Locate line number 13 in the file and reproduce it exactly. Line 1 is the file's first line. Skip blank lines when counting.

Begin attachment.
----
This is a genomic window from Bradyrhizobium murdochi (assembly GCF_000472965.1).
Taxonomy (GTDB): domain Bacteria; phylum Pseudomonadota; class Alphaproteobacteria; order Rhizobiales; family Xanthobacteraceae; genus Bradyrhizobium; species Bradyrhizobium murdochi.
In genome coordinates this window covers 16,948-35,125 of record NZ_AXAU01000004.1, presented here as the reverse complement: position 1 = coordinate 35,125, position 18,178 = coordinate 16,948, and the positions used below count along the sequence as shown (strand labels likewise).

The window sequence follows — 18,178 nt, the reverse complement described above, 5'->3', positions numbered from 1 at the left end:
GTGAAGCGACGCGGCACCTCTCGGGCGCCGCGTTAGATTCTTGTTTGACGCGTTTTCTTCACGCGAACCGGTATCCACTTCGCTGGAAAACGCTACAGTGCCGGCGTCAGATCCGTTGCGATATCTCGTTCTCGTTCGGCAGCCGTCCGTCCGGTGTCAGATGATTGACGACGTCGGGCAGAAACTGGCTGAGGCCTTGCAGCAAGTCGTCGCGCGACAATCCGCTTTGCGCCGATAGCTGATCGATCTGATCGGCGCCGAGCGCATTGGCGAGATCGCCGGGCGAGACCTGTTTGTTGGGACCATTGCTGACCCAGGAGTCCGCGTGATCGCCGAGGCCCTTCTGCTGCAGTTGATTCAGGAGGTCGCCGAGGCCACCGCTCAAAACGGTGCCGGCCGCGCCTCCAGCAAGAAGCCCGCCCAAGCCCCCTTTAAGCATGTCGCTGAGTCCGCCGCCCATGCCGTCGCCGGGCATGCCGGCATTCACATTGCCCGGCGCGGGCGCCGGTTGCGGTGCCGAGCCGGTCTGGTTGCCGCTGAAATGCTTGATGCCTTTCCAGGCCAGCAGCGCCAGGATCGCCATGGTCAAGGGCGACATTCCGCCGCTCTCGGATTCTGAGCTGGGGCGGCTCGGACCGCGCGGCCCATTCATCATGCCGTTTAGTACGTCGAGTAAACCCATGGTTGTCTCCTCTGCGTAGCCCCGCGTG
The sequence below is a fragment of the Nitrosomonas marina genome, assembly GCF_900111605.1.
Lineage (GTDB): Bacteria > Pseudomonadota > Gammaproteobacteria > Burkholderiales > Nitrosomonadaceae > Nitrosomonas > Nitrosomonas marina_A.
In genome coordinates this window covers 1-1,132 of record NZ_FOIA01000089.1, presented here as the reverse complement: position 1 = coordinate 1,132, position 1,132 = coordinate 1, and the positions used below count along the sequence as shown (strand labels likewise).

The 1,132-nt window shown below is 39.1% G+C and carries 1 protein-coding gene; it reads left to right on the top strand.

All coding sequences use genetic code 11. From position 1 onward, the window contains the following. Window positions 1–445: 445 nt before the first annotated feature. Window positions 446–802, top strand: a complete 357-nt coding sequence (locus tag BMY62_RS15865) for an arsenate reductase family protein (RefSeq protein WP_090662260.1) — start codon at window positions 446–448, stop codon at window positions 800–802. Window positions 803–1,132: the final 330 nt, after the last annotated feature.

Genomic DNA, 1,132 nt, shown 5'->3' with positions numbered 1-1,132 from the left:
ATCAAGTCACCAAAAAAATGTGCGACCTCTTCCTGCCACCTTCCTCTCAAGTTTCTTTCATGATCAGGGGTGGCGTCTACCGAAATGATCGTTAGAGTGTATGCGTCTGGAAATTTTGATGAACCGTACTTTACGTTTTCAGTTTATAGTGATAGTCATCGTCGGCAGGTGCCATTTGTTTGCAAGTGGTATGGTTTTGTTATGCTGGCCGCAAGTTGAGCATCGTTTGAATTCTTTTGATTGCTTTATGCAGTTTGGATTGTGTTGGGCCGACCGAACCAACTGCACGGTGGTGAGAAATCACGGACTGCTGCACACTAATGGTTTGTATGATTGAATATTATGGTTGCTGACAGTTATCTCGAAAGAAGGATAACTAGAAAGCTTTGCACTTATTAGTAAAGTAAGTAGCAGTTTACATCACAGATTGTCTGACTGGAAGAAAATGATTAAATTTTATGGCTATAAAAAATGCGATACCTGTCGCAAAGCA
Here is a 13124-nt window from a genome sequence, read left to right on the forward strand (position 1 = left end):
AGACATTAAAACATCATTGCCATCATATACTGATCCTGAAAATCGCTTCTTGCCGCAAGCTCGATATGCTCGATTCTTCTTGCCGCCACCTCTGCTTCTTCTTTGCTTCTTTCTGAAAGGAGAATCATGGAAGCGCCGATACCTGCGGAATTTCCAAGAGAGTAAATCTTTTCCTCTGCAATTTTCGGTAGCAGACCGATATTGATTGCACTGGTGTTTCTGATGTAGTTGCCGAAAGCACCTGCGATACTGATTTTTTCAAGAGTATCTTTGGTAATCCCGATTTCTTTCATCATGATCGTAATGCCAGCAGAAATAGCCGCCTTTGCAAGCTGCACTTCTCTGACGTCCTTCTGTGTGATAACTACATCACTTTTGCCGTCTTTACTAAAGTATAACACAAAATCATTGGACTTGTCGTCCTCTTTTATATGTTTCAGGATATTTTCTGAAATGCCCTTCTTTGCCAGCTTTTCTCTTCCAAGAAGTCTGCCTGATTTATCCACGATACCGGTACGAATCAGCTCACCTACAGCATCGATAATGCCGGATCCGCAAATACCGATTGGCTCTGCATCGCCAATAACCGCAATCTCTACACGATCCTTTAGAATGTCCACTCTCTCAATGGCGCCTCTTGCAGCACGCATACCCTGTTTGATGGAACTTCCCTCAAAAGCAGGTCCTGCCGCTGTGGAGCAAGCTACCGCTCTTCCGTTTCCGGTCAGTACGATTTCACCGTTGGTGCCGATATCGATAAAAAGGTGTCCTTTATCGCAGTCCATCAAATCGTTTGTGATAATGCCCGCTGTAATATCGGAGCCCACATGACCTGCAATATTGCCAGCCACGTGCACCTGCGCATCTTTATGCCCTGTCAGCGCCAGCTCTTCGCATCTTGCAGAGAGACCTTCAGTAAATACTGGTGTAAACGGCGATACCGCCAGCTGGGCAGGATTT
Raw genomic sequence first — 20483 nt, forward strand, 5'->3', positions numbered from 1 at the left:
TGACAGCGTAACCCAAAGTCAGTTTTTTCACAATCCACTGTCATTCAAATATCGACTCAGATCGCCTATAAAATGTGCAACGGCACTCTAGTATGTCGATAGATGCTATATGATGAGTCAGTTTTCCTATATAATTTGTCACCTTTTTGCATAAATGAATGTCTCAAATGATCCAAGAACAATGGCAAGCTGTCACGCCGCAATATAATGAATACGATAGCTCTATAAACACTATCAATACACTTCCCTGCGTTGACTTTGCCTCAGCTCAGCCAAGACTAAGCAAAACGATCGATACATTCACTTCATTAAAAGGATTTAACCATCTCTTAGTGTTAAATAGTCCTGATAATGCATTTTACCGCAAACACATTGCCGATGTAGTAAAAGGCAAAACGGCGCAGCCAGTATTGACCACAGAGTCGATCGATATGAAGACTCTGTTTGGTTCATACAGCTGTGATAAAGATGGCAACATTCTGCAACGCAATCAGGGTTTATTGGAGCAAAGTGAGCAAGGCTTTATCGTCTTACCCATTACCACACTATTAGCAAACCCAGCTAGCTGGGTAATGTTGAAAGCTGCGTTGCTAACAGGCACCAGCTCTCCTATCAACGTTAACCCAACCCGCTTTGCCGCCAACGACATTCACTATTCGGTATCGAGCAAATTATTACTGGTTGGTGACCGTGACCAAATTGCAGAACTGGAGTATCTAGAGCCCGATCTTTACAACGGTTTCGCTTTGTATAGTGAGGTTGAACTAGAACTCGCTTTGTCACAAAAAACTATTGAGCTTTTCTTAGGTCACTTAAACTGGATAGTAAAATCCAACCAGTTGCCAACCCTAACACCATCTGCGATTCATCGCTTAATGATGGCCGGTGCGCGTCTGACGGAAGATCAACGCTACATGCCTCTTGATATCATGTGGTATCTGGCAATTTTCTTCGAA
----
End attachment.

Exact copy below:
Here is a 13124-nt window from a genome sequence, read left to right on the forward strand (position 1 = left end):